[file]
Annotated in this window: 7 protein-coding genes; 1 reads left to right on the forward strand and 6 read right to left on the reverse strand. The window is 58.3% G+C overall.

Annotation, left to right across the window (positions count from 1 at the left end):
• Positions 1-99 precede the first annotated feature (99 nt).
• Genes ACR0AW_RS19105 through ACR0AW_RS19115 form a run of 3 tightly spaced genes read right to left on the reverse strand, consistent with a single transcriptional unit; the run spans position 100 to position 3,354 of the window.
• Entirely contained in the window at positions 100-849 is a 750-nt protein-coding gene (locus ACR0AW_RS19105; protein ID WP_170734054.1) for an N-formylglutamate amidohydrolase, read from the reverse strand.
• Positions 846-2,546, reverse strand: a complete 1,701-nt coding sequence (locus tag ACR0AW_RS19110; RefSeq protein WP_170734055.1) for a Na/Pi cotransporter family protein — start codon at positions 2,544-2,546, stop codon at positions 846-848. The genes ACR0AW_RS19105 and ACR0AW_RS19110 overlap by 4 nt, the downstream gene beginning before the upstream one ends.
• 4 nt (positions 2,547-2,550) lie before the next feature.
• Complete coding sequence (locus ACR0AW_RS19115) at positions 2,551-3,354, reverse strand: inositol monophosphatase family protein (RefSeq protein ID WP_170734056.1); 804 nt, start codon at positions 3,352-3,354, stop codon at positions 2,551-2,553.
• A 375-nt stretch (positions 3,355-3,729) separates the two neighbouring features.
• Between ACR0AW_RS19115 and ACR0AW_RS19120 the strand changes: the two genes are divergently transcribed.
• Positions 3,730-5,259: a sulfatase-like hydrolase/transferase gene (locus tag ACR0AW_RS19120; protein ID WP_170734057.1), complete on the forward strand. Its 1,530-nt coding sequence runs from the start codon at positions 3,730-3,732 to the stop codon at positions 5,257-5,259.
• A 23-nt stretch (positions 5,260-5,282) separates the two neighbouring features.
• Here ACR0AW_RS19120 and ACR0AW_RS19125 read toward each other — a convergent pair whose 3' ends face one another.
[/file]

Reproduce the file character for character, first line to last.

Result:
Annotated in this window: 7 protein-coding genes; 1 reads left to right on the forward strand and 6 read right to left on the reverse strand. The window is 58.3% G+C overall.

Annotation, left to right across the window (positions count from 1 at the left end):
• Positions 1-99 precede the first annotated feature (99 nt).
• Genes ACR0AW_RS19105 through ACR0AW_RS19115 form a run of 3 tightly spaced genes read right to left on the reverse strand, consistent with a single transcriptional unit; the run spans position 100 to position 3,354 of the window.
• Entirely contained in the window at positions 100-849 is a 750-nt protein-coding gene (locus ACR0AW_RS19105; protein ID WP_170734054.1) for an N-formylglutamate amidohydrolase, read from the reverse strand.
• Positions 846-2,546, reverse strand: a complete 1,701-nt coding sequence (locus tag ACR0AW_RS19110; RefSeq protein WP_170734055.1) for a Na/Pi cotransporter family protein — start codon at positions 2,544-2,546, stop codon at positions 846-848. The genes ACR0AW_RS19105 and ACR0AW_RS19110 overlap by 4 nt, the downstream gene beginning before the upstream one ends.
• 4 nt (positions 2,547-2,550) lie before the next feature.
• Complete coding sequence (locus ACR0AW_RS19115) at positions 2,551-3,354, reverse strand: inositol monophosphatase family protein (RefSeq protein ID WP_170734056.1); 804 nt, start codon at positions 3,352-3,354, stop codon at positions 2,551-2,553.
• A 375-nt stretch (positions 3,355-3,729) separates the two neighbouring features.
• Between ACR0AW_RS19115 and ACR0AW_RS19120 the strand changes: the two genes are divergently transcribed.
• Positions 3,730-5,259: a sulfatase-like hydrolase/transferase gene (locus tag ACR0AW_RS19120; protein ID WP_170734057.1), complete on the forward strand. Its 1,530-nt coding sequence runs from the start codon at positions 3,730-3,732 to the stop codon at positions 5,257-5,259.
• A 23-nt stretch (positions 5,260-5,282) separates the two neighbouring features.
• Here ACR0AW_RS19120 and ACR0AW_RS19125 read toward each other — a convergent pair whose 3' ends face one another.